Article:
Summary Of James Warren The Rhetoric Of College Application Questions

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Title : The Answers to All of Your Questions The college application process is one of the hardest parts of a high school career. The stress of applying to college, on top of all of the work that seniors are expected to do in class, can be overwhelming for some. Nervous breakdowns, sleep issues, isolation, none of these are unheard of. Part of the problem is the importance placed on being accepted into the best possible college. Students (and their parents) pressure themselves to apply to the top schools, creating a toxic culture that values over-achievement and pushing oneself to the limits, with a focus on prestige on all else. This race for prestige increases applications to the top schools, decreasing their acceptance rates, which…show more content…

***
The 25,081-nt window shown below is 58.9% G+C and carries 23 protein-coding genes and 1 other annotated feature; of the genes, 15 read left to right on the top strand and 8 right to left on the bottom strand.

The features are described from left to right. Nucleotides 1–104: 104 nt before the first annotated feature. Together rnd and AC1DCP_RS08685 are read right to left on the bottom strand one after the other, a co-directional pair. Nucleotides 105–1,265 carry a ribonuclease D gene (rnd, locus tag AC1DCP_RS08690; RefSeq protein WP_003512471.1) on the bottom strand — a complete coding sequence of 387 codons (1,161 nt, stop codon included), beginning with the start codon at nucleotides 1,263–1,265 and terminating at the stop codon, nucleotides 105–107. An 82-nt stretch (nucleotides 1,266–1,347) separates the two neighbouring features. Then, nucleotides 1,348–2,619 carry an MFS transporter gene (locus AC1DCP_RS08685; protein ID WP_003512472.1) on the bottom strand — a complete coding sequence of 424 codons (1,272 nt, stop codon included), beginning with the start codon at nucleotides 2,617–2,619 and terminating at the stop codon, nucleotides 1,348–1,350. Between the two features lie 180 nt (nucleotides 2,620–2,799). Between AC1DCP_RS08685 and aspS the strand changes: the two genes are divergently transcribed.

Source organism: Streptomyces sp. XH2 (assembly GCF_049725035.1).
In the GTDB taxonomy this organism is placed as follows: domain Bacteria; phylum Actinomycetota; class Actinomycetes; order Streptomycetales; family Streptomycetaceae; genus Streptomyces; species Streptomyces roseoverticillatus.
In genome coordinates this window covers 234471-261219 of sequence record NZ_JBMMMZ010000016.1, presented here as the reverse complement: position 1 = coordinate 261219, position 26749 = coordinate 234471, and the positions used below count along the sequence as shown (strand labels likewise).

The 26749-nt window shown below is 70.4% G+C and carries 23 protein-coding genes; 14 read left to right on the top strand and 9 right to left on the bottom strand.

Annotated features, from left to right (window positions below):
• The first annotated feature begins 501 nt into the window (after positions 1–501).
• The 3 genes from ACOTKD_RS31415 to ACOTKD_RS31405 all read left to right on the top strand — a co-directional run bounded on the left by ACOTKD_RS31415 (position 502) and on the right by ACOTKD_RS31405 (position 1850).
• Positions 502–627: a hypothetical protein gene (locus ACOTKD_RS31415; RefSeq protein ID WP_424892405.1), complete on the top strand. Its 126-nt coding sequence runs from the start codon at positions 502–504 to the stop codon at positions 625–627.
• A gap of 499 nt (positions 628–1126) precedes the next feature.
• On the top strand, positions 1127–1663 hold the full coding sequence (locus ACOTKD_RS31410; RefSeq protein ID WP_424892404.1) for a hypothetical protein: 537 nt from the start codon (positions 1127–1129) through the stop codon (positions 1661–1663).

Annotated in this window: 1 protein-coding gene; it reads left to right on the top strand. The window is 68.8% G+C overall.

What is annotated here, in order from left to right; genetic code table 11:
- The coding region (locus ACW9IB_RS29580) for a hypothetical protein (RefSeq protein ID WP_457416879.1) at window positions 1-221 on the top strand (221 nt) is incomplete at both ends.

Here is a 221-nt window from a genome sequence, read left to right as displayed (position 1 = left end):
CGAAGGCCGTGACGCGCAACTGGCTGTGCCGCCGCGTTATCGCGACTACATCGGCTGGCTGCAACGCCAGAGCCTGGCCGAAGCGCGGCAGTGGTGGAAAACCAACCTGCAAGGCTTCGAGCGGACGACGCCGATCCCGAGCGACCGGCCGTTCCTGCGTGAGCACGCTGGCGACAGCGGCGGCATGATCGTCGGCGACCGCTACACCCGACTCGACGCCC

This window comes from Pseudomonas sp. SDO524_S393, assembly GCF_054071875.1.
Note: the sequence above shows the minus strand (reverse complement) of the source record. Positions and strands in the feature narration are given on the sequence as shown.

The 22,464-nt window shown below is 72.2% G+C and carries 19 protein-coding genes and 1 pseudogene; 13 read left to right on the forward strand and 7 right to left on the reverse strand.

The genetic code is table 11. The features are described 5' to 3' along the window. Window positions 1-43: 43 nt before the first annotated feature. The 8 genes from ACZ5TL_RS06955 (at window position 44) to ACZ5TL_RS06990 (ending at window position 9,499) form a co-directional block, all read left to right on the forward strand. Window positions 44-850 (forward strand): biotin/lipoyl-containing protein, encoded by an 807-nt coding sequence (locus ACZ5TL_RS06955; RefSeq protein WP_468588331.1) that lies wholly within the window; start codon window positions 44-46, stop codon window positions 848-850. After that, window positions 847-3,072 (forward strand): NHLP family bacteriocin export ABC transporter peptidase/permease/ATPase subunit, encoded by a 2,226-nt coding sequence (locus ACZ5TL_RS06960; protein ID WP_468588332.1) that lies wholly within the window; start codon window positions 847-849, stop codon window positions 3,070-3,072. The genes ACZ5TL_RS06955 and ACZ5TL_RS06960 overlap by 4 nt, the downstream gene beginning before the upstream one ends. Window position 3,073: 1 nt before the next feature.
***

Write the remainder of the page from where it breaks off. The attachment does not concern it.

Here, unfortunately, is where the answers get more complex. Colleges often give advice along the lines of “just be yourself”, which isn’t really helpful. Not only do they give out bad advice, but the questions colleges ask can often be misleading. In fact, most students answer these prompts incorrectly. James Warren, in his paper The Rhetoric of College Application Essays, discusses the hidden nature of these prompts. He argues that “the essays actually function as arguments”, (44) even though they ask for personal narratives. Now you may ask “How on Earth an I supposed to let the colleges know who I am, and argue to be let in at the same time?” This type of writing is never learned in school. In truth it’s more about a balance of narrative to analysis. The analysis is where your argument comes into play. By articulating why what you discussed is important or meaningful, you can argue subtly that you have traits (or anything else really) that they want on their campus. However, the way you go around writing the essay also has a big impact on the way that admissions officers will read it. To put it simply, don’t try and write like someone else. Be true to your own voice. Colleges read thousands of essays every year, and so no topic can ever really be “unique”. On top of this, some of the topics that would be most impactful on a high schooler’s life, moving, parent’s divorce, death of a family member etc., have been discussed by professional authors in books well over five hundred pages long (with varying success). You only have six hundred and fifty words. The way you talk should be the way you write (however there are no excuses for bad grammar etc., as colleges do want to get a sense of your writing ability). You need to make the reader like you. At least a little bit. Nobody is going to admit somebody that they really don’t like, no matter how good your academics or extracurriculars
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